6. I’d like to walk the paths in your photos Cybele 🙂 Fascinating facts about ours and your origins, I’d like to take the DNA test to see what I would find!

    Liked by 2 people

    1. Andrea, it was a fun adventure!! So many connections and thus we are all related. The book was interesting though strides have been made since it was published. I say go for it. Apparently my ex is related to Ghengis Khan!! lol or at least his hordes.( I think I already knew that!) You find out all kinds of surprises.

      Liked by 1 person

  7. pattimoed says:

    Wonderful post, Cybele. I have been thinking of doing some genetic testing, but haven’t done it yet. You’ve inspired me. Your images are equally inspiring. 🙂

    Liked by 2 people

    1. oh many thanks Patti, go ahead! It’s a fun adventure!!

      Like

  8. I really enjoyed this post! I have been thinking about doing the DNA test .. and that book sounds like a special read .. thanks for sharing 😃

    Liked by 2 people

    1. oh thanks Julie!! it’s an adventure!

      Liked by 1 person

      1. It sure sounds like one 😃

        Like

      2. 🙂 thanks for popping by Julie!

        Liked by 1 person

  9. Sherry Felix says:

    One of my favorite topics beautifully covered. I read that book many years ago. I would love to have my DNA tested someday. I also like the history of languages which parallels our tribal movements. I studied both of these topics at college.

    Liked by 2 people

    1. oh Sherry you must!! it’s quite the adventure! Thanks for your compliment! I’m so glad you had an interest in this. I’m not so educated but I did read up on it!!

      Liked by 1 person

      1. Sherry Felix says:

        On my to do list.

        Liked by 2 people

  10. Absolutely fascinating! Your photos are perfect for reflections on the hidden past! I’ve toyed with the idea of testing. I’m sure I’ll break down one of these days! I appreciate the info and all your research. I never knew what the different initials meant. By the way, love the pic of you in your belly dancing outfit! More stuff we have in common — I took violin and I used to belly dance! LOL! 😆 We must be related! Bwahahahaa!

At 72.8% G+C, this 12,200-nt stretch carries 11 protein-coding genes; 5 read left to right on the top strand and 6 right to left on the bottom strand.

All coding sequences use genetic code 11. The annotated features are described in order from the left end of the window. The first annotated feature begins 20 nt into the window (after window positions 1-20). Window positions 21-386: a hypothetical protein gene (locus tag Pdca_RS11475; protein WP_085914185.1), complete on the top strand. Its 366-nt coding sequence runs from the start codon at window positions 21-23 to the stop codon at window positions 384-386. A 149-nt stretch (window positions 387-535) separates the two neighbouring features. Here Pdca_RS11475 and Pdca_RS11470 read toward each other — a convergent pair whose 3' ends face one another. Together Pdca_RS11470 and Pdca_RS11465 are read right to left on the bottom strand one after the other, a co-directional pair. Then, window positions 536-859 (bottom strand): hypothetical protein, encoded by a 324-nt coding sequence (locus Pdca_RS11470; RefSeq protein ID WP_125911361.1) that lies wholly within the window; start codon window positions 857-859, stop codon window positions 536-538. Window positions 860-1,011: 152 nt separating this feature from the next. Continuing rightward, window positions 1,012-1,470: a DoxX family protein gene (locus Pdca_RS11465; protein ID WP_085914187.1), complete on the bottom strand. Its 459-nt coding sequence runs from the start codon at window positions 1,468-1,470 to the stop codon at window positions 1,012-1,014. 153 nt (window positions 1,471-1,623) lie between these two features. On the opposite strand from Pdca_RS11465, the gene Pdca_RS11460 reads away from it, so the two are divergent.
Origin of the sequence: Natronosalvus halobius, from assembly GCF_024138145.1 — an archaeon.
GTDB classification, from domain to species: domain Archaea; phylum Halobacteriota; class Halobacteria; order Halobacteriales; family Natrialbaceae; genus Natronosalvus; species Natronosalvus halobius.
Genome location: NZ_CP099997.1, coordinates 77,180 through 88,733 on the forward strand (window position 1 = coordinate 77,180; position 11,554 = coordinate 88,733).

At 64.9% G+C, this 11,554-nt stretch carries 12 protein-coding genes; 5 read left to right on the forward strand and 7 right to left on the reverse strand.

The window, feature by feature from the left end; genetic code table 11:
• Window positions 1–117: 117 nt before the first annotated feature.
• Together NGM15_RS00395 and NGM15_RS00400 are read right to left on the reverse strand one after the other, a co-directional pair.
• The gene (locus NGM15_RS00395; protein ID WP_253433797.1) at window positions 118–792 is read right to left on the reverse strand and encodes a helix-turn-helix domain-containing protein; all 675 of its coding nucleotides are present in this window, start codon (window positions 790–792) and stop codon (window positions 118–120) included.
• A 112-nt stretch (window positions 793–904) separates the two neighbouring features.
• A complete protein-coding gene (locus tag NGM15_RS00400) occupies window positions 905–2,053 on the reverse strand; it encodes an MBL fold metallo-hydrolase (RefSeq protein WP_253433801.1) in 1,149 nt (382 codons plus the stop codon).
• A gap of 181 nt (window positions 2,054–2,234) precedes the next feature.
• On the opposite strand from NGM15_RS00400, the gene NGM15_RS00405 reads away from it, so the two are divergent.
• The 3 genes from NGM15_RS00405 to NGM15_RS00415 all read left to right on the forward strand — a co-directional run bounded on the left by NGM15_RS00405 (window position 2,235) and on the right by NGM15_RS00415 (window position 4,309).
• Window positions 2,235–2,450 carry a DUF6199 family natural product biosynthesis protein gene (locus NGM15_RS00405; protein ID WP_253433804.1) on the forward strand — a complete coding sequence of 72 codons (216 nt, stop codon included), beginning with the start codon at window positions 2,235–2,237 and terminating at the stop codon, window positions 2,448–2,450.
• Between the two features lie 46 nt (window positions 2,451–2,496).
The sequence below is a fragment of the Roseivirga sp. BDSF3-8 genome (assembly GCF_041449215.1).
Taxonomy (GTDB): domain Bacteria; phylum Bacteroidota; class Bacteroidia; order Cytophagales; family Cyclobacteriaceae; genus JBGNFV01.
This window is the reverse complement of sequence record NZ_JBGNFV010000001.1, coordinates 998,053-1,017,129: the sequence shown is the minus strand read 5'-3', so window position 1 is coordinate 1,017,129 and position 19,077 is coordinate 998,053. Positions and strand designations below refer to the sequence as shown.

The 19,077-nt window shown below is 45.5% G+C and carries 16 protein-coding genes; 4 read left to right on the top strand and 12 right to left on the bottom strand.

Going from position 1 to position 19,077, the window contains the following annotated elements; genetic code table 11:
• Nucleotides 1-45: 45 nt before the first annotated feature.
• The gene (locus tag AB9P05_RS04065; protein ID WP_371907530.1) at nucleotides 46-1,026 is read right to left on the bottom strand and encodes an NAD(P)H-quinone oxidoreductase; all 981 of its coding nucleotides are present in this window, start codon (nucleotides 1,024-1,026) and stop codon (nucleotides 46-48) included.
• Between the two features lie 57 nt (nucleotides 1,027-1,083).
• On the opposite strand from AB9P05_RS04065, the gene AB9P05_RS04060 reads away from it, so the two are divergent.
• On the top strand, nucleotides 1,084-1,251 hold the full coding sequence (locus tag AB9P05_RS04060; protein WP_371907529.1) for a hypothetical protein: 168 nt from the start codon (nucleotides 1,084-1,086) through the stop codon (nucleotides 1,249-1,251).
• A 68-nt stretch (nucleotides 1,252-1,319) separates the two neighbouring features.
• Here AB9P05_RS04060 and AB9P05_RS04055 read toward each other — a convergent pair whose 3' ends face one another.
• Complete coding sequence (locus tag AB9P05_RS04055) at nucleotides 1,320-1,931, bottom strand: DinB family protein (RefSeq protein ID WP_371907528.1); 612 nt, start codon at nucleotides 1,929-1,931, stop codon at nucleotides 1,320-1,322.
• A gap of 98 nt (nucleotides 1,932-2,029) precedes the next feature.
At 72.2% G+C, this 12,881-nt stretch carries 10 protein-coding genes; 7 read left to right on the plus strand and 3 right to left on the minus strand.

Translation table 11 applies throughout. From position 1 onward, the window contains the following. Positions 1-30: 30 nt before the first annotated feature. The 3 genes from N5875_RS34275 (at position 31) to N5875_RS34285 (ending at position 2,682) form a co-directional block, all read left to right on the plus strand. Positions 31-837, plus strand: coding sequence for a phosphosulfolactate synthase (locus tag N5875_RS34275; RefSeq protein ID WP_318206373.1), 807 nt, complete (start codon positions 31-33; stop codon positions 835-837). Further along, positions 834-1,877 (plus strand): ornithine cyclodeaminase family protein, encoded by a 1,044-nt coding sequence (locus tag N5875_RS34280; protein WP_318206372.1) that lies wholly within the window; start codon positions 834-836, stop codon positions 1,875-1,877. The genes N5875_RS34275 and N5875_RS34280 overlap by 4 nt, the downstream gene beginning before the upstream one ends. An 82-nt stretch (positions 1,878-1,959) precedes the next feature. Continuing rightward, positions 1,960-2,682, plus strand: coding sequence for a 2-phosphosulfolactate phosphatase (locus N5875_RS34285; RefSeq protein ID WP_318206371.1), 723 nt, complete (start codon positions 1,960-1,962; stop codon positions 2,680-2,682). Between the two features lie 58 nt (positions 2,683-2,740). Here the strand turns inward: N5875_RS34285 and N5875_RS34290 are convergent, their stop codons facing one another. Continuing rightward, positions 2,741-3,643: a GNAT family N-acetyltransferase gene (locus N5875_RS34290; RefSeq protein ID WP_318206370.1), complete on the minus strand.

Liked by 2 people

    1. I think we must be Linda!! Thanks for reading!! ( hey! I have changed a bit since those days lol) Go for it! It’s a lot of fun!

      Liked by 1 person

  11. landacrystal says:

    I found this fascinating Cybele! Cheer´s to all Helena´s

    Liked by 2 people

    1. glad you found it so!! Thanks my friend!!

      Liked by 1 person

      1. landacrystal says:

        Hugging you tight Cybs!
        xox

        Liked by 2 people

  12. robert87004 says:

    Is good to know Interpol is not looking for you. 😉 how fun this must be for you, and ‘Latin blood’ too. Me, who knows? English, German, Polish, none of which admitted where exactly. Probably wanted by Interpol, I figure. :/

    Liked by 3 people

    1. 😀 I think we are all related!! but hopefully not on Interpol list!

      Liked by 1 person

      1. robert87004 says:

        haha, I hope not. 🙂

        Liked by 2 people

  13. milliethom says:

    Fabulous post, Cybele! I’ve been intending to trace my ancestry, and your post a while ago ignited the idea yet again. But life seems to keep getting in the way of good intentions… Now I’m filled with renewed enthusiasm. Perhaps Ancestry.com should be the place to start…?

    Liked by 2 people

    1. yes they seem pretty good. I actually began with Nat. Geo genographic some years back and found my haplogroup. I went from there. Family tree is the less expensive test but they are not as specific. You have to remember that each company has it’s own base groups too. Anyway we are all related lol!! So glad you enjoyed the post. ( sometimes I have to go back and tweak it- my finger always presses post button before proof read ! ) 😀

      Like

  14. We all have genetic surprises in us waiting to be discovered.

    Liked by 2 people

    1. we do! and are all connected!

      Liked by 1 person

  15. Sue says:

    Fascinating post, Hannah!

    Liked by 2 people

  16. Wow, interesting post Cybele and fantastic image too!

    Liked by 2 people

  17. Alexa says:

    I’ve been wanting to do this test for a while and you got me all excited again. Great post and pictures Cybele.

    Liked by 2 people

    1. oh do!! it’s great fun! Let me know! Thanks so much Alexa for visiting again!

      Liked by 1 person

  18. Anita says:

    Fascinating, Cybele. It’s exciting to learn about one’s roots, isn’t it, especially when there’s an opportunity to go so far back into the past? ☺

    Liked by 2 people